Thursday, 26 March 2009

Diary of a Wimpy Kid by Jeff Kinney

Amazon Product Description:

Greg Heffley finds himself thrust into a new year and a new school where undersize weaklings share the corridors with kids who are taller, meaner and already shaving. Desperate to prove his new found maturity, which only going up a grade can bring, Greg is happy to have his not-quite-so-cool sidekick, Rowley, along for the ride. But when Rowley's star starts to rise, Greg tries to use his best friend's popularity to his own advantage. Recorded in his diary with comic pictures and his very own words, this test of Greg and Rowley's friendship unfolds with hilarious results.

Diary of a Wimpy Kid is a lot of fun. I pounced on it when I saw it on the shelf of a local bookstore and rushed off to the nearest coffee shop to read the first sixty pages. I'm sure the other customers thought I was a bit strange as I kept trying to stifle my laughter, but at times I just couldn't stop chuckling out loud. I was afraid to turn a page and sip my coffee at the same time just in case my coffee drinking and laughing came together in a page-splattering explosion.

Needless to say, I didn't put it down until I finished reading it. I found the comic art / diary style to be an interesting gimmick. The artwork is funny in its simplicity and it drives home a lot of the humour in the stories. The book is really just a collection of interesting thoughts and little stories about life in middle school. In fact, the book is fairly random that way. However, it is still a lot of fun and well worth reading.

I'm curious to see what you will think of it. The thing is, it represents a boy's North American school experience. I'm not sure if the humour will translate. Will it be just as funny for you as it was for me? It's funny to me because I can recognize a lot of what happens in this book as being similar to experiences I had when I was growing up. Please let me know what you think of it.

At the very least, you should read this book because it was in third place on the 2008 ALA chart just behind Eclipse and Harry Potter. It is worth checking it out just to see what all the fuss was about. You be the judge.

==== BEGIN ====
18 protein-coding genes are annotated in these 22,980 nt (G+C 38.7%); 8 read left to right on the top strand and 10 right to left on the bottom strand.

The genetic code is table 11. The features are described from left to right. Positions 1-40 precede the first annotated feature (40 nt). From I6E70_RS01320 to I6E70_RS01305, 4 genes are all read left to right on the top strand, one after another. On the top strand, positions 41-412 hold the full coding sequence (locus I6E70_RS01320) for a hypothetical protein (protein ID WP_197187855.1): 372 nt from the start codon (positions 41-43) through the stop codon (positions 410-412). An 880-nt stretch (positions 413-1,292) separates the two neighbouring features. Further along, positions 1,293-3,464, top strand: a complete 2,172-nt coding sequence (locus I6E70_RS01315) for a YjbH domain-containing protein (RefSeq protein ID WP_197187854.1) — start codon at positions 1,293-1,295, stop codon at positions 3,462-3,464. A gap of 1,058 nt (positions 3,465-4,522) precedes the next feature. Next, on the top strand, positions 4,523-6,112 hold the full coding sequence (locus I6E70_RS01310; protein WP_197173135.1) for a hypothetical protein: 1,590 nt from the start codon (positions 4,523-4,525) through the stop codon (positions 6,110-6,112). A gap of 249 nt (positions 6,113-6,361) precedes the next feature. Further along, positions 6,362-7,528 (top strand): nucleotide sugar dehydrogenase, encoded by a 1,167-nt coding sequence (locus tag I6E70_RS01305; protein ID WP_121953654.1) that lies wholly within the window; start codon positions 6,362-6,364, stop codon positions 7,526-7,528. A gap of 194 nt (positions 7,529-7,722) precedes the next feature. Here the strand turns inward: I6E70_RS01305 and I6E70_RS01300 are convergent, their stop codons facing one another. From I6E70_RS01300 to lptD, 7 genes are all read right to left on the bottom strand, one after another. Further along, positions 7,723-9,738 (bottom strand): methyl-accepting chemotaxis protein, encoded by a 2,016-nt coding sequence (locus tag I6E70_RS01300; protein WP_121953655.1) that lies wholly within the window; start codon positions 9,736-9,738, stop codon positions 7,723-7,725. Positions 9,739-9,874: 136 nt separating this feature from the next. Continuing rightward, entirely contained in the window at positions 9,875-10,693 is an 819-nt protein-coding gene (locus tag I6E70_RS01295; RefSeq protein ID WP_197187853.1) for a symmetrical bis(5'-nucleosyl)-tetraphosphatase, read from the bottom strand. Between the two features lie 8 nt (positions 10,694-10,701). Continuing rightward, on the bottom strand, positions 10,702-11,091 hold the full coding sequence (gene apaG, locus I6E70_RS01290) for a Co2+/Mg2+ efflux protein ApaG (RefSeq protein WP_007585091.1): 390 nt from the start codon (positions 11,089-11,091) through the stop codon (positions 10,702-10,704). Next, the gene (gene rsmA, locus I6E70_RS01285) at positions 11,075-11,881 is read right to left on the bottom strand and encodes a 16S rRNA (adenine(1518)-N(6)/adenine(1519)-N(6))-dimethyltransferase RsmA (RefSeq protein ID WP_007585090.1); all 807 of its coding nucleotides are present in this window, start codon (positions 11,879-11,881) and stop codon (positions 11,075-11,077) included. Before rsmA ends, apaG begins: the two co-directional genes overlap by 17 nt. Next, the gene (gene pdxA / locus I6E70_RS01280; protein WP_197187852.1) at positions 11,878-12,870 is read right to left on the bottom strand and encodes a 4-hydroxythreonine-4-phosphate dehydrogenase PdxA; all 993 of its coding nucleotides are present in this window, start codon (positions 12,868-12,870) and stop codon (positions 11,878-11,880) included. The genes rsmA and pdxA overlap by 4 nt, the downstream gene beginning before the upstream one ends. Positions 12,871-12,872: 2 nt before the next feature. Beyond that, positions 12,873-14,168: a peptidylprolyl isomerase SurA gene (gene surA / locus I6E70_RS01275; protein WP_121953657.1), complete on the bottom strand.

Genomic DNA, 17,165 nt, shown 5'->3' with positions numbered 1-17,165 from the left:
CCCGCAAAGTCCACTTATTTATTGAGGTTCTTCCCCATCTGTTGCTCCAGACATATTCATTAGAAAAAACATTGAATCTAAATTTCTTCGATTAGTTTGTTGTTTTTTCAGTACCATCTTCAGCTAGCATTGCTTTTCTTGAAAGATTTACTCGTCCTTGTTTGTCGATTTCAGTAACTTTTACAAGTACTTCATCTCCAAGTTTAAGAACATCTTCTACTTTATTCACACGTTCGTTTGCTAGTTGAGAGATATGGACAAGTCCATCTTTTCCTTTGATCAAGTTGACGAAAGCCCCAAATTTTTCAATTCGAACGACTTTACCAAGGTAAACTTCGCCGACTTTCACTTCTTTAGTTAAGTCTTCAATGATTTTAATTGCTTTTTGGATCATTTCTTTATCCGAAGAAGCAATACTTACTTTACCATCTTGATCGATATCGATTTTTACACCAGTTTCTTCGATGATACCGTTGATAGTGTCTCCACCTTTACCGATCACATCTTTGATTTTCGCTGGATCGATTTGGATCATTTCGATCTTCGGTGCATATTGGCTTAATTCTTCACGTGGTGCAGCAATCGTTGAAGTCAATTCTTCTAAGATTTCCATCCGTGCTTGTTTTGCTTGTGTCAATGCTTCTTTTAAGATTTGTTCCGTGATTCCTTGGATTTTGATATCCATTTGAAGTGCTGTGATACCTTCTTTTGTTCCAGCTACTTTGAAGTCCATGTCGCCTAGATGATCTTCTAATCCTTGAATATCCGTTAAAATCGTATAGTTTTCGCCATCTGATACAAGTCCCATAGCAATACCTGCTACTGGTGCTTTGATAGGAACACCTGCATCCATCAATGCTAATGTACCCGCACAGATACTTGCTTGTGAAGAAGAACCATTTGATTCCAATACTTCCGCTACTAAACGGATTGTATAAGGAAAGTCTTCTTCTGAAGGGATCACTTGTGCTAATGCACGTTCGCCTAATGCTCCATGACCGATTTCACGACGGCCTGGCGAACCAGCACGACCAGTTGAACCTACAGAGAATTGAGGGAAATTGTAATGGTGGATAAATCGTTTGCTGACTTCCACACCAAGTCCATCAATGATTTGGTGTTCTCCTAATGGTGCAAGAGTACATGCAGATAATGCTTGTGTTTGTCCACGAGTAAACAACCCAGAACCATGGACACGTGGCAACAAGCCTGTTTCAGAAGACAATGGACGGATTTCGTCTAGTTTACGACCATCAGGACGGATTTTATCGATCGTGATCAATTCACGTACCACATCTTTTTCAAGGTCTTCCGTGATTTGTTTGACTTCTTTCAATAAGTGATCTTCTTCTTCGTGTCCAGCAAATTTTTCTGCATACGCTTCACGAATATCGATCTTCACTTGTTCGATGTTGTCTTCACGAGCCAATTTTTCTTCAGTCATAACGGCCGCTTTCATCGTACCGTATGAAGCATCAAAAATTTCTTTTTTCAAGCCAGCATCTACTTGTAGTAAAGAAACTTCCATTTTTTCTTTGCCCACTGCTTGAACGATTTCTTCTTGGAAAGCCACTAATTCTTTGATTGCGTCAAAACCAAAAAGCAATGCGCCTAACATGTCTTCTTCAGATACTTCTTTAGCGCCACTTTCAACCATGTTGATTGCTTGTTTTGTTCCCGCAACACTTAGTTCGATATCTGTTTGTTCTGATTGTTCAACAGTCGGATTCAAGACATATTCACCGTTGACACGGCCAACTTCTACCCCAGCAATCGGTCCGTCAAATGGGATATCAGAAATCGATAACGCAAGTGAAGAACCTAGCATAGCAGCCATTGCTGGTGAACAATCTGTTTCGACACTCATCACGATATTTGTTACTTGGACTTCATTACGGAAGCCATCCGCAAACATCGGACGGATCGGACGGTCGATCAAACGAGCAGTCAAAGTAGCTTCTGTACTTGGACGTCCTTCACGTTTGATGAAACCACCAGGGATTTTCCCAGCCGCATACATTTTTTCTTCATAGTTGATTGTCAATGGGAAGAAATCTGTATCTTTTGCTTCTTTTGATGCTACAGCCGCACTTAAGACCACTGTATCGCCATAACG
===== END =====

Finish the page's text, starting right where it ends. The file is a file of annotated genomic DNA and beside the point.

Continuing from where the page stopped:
Have a look at the first few pages here at Amazon. By the way, Best Eastern just got a shipment in and the cost is $15.80. You can also get on the wait list for this one if you like by adding a comment or leaving a message on the shoutmix. Icklebooks is waiting for their copies and I asked Reader's Haven to order it. BTW, I enjoyed this book and I will probably read it again someday. Therefore, I probably won't be donating it to the reading room. Sorry, waitlisted students are the only ones who will get to read it (unless you buy a copy yourself).

4/5 Stars

Monday, 16 March 2009

Perils and Dangers of this Night by Stephen Gregory

A bleak mid-winter. An icy wind blows through the corridors of Foxwood Manor, a boys' prep-school deep in the woodlands of Dorset. The boys have gone home at the end of the Christmas term and the old house is left to the headmaster, Dr Kemp, his wife, and Alan Scott, a boy abandoned by his mother. As the snow falls heavily on the house and the surrounding woods, a story of revenge and retribution unfolds: a web of half-truths and innuendo's woven into a bizarre game of hide-and-seek through the corridors and dormitories of the school. "The Perils and Dangers of this Night" is a compelling story of unfolding horror as a small boy undergoes a rite of passage, seeking redemption from his haunted past.
If you like horror stories, you're going to love this. Even if you don't like horror stories, you're going to love this.
Mr Stephen Gregory's novel is the first horror story I've ever read cover to cover. I have to say that I really enjoyed it. I started reading it early one morning and I couldn't put it down. I read it page after page until I finished it with only the odd break here and there to attend to family matters.
I hadn't realized that something so terrible and disturbing could be written so beautifully. You can see that Gregory loves language. He plays with it. I enjoyed the way he developed the characters and described the setting. It created a vivid dream-like world that set me on edge.